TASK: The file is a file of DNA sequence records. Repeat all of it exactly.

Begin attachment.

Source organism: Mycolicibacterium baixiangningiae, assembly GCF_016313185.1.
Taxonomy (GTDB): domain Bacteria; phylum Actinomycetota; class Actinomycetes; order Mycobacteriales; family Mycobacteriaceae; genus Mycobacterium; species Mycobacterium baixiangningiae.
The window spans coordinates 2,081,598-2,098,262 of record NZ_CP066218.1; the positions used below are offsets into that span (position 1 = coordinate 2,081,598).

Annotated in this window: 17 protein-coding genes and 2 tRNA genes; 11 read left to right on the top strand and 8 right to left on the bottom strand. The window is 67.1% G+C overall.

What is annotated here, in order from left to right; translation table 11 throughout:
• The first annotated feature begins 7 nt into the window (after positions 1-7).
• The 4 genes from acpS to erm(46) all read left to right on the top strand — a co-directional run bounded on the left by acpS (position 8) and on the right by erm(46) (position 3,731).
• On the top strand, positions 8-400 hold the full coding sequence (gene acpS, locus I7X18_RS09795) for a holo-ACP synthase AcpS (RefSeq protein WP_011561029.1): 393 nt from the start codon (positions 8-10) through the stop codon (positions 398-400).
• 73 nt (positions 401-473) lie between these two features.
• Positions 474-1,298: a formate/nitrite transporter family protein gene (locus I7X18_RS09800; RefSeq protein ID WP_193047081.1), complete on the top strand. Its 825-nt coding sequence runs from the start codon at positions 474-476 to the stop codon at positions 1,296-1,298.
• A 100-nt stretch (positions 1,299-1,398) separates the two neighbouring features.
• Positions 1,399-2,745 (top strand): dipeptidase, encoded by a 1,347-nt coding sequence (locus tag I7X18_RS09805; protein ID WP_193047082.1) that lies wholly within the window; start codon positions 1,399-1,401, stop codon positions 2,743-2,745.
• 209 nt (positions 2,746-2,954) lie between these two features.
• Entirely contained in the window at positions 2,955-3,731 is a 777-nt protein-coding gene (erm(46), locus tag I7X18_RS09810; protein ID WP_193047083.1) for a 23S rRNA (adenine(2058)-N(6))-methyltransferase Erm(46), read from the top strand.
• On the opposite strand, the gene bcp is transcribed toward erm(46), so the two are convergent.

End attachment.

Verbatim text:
Source organism: Mycolicibacterium baixiangningiae, assembly GCF_016313185.1.
Taxonomy (GTDB): domain Bacteria; phylum Actinomycetota; class Actinomycetes; order Mycobacteriales; family Mycobacteriaceae; genus Mycobacterium; species Mycobacterium baixiangningiae.
The window spans coordinates 2,081,598-2,098,262 of record NZ_CP066218.1; the positions used below are offsets into that span (position 1 = coordinate 2,081,598).

Annotated in this window: 17 protein-coding genes and 2 tRNA genes; 11 read left to right on the top strand and 8 right to left on the bottom strand. The window is 67.1% G+C overall.

What is annotated here, in order from left to right; translation table 11 throughout:
• The first annotated feature begins 7 nt into the window (after positions 1-7).
• The 4 genes from acpS to erm(46) all read left to right on the top strand — a co-directional run bounded on the left by acpS (position 8) and on the right by erm(46) (position 3,731).
• On the top strand, positions 8-400 hold the full coding sequence (gene acpS, locus I7X18_RS09795) for a holo-ACP synthase AcpS (RefSeq protein WP_011561029.1): 393 nt from the start codon (positions 8-10) through the stop codon (positions 398-400).
• 73 nt (positions 401-473) lie between these two features.
• Positions 474-1,298: a formate/nitrite transporter family protein gene (locus I7X18_RS09800; RefSeq protein ID WP_193047081.1), complete on the top strand. Its 825-nt coding sequence runs from the start codon at positions 474-476 to the stop codon at positions 1,296-1,298.
• A 100-nt stretch (positions 1,299-1,398) separates the two neighbouring features.
• Positions 1,399-2,745 (top strand): dipeptidase, encoded by a 1,347-nt coding sequence (locus tag I7X18_RS09805; protein ID WP_193047082.1) that lies wholly within the window; start codon positions 1,399-1,401, stop codon positions 2,743-2,745.
• 209 nt (positions 2,746-2,954) lie between these two features.
• Entirely contained in the window at positions 2,955-3,731 is a 777-nt protein-coding gene (erm(46), locus tag I7X18_RS09810; protein ID WP_193047083.1) for a 23S rRNA (adenine(2058)-N(6))-methyltransferase Erm(46), read from the top strand.
• On the opposite strand, the gene bcp is transcribed toward erm(46), so the two are convergent.